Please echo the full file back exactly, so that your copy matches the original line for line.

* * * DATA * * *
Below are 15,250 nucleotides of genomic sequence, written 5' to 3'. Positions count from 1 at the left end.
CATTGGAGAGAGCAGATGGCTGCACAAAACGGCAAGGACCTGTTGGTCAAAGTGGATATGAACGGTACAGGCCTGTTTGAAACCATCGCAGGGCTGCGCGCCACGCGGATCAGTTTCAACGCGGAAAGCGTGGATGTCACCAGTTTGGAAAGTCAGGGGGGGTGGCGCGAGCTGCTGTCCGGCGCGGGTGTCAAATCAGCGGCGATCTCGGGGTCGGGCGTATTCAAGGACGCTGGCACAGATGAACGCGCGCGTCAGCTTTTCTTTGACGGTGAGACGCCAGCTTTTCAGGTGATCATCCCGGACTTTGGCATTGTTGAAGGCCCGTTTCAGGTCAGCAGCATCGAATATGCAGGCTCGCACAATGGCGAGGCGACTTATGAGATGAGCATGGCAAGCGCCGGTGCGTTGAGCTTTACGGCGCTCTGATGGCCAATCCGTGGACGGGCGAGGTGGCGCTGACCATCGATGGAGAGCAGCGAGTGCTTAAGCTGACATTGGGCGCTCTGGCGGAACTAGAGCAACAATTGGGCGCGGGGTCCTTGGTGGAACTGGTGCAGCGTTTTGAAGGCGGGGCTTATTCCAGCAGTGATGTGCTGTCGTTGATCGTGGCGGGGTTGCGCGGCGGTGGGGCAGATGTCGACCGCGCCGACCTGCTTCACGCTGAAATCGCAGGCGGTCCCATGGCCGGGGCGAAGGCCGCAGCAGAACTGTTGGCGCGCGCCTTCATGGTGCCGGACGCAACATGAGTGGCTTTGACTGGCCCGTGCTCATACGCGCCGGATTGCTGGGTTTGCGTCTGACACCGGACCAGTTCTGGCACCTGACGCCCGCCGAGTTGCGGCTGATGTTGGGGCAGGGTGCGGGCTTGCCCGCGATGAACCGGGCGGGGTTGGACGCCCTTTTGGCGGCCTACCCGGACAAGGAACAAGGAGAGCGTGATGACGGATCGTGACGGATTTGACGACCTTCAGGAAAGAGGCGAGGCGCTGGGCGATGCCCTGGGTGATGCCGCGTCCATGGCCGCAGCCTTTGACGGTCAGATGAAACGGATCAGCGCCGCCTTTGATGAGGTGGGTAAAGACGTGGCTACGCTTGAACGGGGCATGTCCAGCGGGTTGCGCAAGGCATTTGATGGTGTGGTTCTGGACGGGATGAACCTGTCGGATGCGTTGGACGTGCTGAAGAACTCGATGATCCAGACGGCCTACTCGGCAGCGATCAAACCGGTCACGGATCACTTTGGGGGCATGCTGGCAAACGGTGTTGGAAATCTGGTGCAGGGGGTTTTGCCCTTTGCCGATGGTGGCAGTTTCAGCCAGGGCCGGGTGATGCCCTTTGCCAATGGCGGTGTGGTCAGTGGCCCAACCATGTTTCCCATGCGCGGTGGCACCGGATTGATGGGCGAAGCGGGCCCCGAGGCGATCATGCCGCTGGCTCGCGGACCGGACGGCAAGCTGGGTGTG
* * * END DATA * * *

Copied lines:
Below are 15,250 nucleotides of genomic sequence, written 5' to 3'. Positions count from 1 at the left end.
CATTGGAGAGAGCAGATGGCTGCACAAAACGGCAAGGACCTGTTGGTCAAAGTGGATATGAACGGTACAGGCCTGTTTGAAACCATCGCAGGGCTGCGCGCCACGCGGATCAGTTTCAACGCGGAAAGCGTGGATGTCACCAGTTTGGAAAGTCAGGGGGGGTGGCGCGAGCTGCTGTCCGGCGCGGGTGTCAAATCAGCGGCGATCTCGGGGTCGGGCGTATTCAAGGACGCTGGCACAGATGAACGCGCGCGTCAGCTTTTCTTTGACGGTGAGACGCCAGCTTTTCAGGTGATCATCCCGGACTTTGGCATTGTTGAAGGCCCGTTTCAGGTCAGCAGCATCGAATATGCAGGCTCGCACAATGGCGAGGCGACTTATGAGATGAGCATGGCAAGCGCCGGTGCGTTGAGCTTTACGGCGCTCTGATGGCCAATCCGTGGACGGGCGAGGTGGCGCTGACCATCGATGGAGAGCAGCGAGTGCTTAAGCTGACATTGGGCGCTCTGGCGGAACTAGAGCAACAATTGGGCGCGGGGTCCTTGGTGGAACTGGTGCAGCGTTTTGAAGGCGGGGCTTATTCCAGCAGTGATGTGCTGTCGTTGATCGTGGCGGGGTTGCGCGGCGGTGGGGCAGATGTCGACCGCGCCGACCTGCTTCACGCTGAAATCGCAGGCGGTCCCATGGCCGGGGCGAAGGCCGCAGCAGAACTGTTGGCGCGCGCCTTCATGGTGCCGGACGCAACATGAGTGGCTTTGACTGGCCCGTGCTCATACGCGCCGGATTGCTGGGTTTGCGTCTGACACCGGACCAGTTCTGGCACCTGACGCCCGCCGAGTTGCGGCTGATGTTGGGGCAGGGTGCGGGCTTGCCCGCGATGAACCGGGCGGGGTTGGACGCCCTTTTGGCGGCCTACCCGGACAAGGAACAAGGAGAGCGTGATGACGGATCGTGACGGATTTGACGACCTTCAGGAAAGAGGCGAGGCGCTGGGCGATGCCCTGGGTGATGCCGCGTCCATGGCCGCAGCCTTTGACGGTCAGATGAAACGGATCAGCGCCGCCTTTGATGAGGTGGGTAAAGACGTGGCTACGCTTGAACGGGGCATGTCCAGCGGGTTGCGCAAGGCATTTGATGGTGTGGTTCTGGACGGGATGAACCTGTCGGATGCGTTGGACGTGCTGAAGAACTCGATGATCCAGACGGCCTACTCGGCAGCGATCAAACCGGTCACGGATCACTTTGGGGGCATGCTGGCAAACGGTGTTGGAAATCTGGTGCAGGGGGTTTTGCCCTTTGCCGATGGTGGCAGTTTCAGCCAGGGCCGGGTGATGCCCTTTGCCAATGGCGGTGTGGTCAGTGGCCCAACCATGTTTCCCATGCGCGGTGGCACCGGATTGATGGGCGAAGCGGGCCCCGAGGCGATCATGCCGCTGGCTCGCGGACCGGACGGCAAGCTGGGTGTG